Story Time Q&A: Story Time With Toddlers

Welcome to Part II of II about story time. I have been answering questions for some young moms, and these posts are those answers. (You can read part one here.)

Before I dig in to the rest of my answers, I want to give you my podcasts that have references or even more answers about story time and structuring your toddler’s and preschooler’s days over all:
(1) Room Time
(2) Turning Preschoolers into the Darling Angels They Were Meant to Be
(3) Solving Common Preschooler Behavior Problems
(4) What Should I Do With a Kindergartener?
(5) How Do I Prepare My Child to Learn to Read?
(6) Summer Reading Help
(7) Toddler Troubles
(8) Story Time


(1) If your two year old isn’t ready even for the easy part of story time, I would do the short story time alone with the two year old and one year old.

I mentioned earlier that a “private story time” in Mama’s rocking chair for toddlers (twelve to twenty months, usually) was the beginning of weaning for my littles. Basically, I replaced a nursing with stories, songs, and rhymes. And yes, it was absolutely wonderful and blissful. Enjoy every moment, young mamas!


(2) If the two year old is ready, but the only problem is interrupting too often with questions, I would consider any of the following ideas:

a. Let him choose the first book and tell him this is his “question book.” For this book only, we can stop a lot, answer questions, etc. (Oh…those interactive books that the two year olds had to do everything to…..brutal!) This is his story, and you can use it as a quality teaching time for him.

b. For the rest of the books that he stays for, tell him he can have one “excuse me.” This is one time that he can have you flip back, answer a question, etc.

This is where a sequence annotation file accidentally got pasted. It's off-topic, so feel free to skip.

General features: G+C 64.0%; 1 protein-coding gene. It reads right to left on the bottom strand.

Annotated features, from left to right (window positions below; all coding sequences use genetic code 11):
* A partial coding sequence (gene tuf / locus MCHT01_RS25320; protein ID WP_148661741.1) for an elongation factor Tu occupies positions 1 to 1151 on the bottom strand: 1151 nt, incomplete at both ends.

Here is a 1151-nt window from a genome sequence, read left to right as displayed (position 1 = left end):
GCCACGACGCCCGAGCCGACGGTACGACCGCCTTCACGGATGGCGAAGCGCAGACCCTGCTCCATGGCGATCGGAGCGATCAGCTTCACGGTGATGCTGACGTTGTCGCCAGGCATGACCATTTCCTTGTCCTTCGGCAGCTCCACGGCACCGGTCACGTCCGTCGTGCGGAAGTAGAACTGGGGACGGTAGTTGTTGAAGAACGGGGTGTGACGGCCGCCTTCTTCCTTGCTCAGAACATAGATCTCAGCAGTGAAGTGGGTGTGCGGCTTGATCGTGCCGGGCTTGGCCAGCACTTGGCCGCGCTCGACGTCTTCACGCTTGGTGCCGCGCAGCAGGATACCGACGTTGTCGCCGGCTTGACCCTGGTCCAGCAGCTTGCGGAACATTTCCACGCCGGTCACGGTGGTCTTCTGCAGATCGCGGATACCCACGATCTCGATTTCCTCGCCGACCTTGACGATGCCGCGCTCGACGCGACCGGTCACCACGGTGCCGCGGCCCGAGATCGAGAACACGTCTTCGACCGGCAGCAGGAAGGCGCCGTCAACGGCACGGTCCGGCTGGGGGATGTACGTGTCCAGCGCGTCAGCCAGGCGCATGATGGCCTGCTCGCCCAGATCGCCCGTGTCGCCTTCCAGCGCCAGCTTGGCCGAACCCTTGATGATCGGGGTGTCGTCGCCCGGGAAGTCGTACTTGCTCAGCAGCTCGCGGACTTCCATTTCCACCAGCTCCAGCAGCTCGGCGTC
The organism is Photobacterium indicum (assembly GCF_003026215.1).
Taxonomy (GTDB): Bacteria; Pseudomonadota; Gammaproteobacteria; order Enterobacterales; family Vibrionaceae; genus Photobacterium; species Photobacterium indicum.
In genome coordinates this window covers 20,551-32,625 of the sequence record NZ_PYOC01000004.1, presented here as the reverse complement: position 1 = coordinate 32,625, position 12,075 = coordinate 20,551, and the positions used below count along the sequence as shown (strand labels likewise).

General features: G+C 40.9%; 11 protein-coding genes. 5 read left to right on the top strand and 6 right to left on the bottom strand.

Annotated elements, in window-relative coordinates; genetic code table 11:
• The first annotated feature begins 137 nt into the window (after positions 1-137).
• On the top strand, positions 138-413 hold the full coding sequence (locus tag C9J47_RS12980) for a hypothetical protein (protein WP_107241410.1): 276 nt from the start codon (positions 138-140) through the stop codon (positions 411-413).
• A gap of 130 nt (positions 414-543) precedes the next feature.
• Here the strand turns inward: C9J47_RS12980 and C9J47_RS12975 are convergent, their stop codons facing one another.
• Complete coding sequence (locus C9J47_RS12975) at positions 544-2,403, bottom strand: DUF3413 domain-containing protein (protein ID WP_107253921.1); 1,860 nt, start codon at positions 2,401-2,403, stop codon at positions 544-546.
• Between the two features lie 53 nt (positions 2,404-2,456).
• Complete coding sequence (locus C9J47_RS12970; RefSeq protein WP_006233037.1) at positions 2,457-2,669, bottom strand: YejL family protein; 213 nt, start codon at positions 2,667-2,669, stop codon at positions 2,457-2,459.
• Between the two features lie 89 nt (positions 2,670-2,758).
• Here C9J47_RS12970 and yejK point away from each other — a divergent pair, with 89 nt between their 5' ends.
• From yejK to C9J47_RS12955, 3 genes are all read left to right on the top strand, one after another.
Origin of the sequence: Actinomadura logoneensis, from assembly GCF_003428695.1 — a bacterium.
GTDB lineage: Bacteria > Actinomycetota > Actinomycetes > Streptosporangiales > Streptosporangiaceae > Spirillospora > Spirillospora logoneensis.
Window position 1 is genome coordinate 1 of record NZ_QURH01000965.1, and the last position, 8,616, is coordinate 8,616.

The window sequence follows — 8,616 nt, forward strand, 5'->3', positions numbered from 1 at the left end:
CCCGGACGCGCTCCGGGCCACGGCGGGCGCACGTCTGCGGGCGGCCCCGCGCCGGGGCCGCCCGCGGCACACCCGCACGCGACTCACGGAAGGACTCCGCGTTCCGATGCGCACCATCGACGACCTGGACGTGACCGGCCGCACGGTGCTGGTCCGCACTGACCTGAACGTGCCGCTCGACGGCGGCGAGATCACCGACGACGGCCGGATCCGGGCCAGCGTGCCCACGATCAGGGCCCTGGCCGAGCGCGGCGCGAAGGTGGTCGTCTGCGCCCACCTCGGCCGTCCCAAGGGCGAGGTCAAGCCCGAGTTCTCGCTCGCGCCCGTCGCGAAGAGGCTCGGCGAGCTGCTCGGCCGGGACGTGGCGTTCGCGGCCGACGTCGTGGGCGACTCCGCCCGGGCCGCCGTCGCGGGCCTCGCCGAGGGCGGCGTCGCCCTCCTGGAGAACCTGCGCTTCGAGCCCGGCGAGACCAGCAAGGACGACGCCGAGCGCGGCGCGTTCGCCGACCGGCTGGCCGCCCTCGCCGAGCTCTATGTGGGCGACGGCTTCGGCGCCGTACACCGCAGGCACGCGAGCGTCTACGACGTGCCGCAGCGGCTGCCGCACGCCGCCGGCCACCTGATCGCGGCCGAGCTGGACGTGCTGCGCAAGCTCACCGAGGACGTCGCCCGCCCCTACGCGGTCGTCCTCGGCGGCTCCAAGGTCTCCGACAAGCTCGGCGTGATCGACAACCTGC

c. Let him take the books that he has the most questions or that you know he wants to know more about to bed with him—and tell him after his nap he can bring the book to you for more questions.

d. If he can’t do the one “excuse me,” just let him be interactive on the first book only until he can handle it. (Always match privilege with responsibility in all aspects of parenting.)


(3) While you are trying to find what is comfortable for your family, always keep in mind the olders.

Don’t let story time turn into something they dread or something that they do not benefit from by letting littles (even though they are amazing and sweet) monopolize it.

The trickle down effect of what you teach and do with your olders is astonishing. Toddlers who run the home (or even run story time!) can really disrupt this process.

So definitely spend lots of time with your littles; love them; read, rock, sing, and play. But do not let them take over unit study times, story times, etc., and detract consistently from what you are doing with your olders.


Hope this helps!


I have to end with a cute story time story.

When Joshua (our oldest) was around ten, he decided that he was too old for story time. (They never outgrew unit studies but eventually did story time.) So on the day he decided to not come to story time, I was lying in bed with four other littles reading away when I heard a noise in the hallway. He was sitting on the floor in the hallway listening. I told him he could join us, but he said he was just resting. Next thing I knew, he was sitting in the doorway. Then on the floor beside the bed. The, of course, across the foot of the bed! The next day he joined us for quite some time thereafter! 🙂



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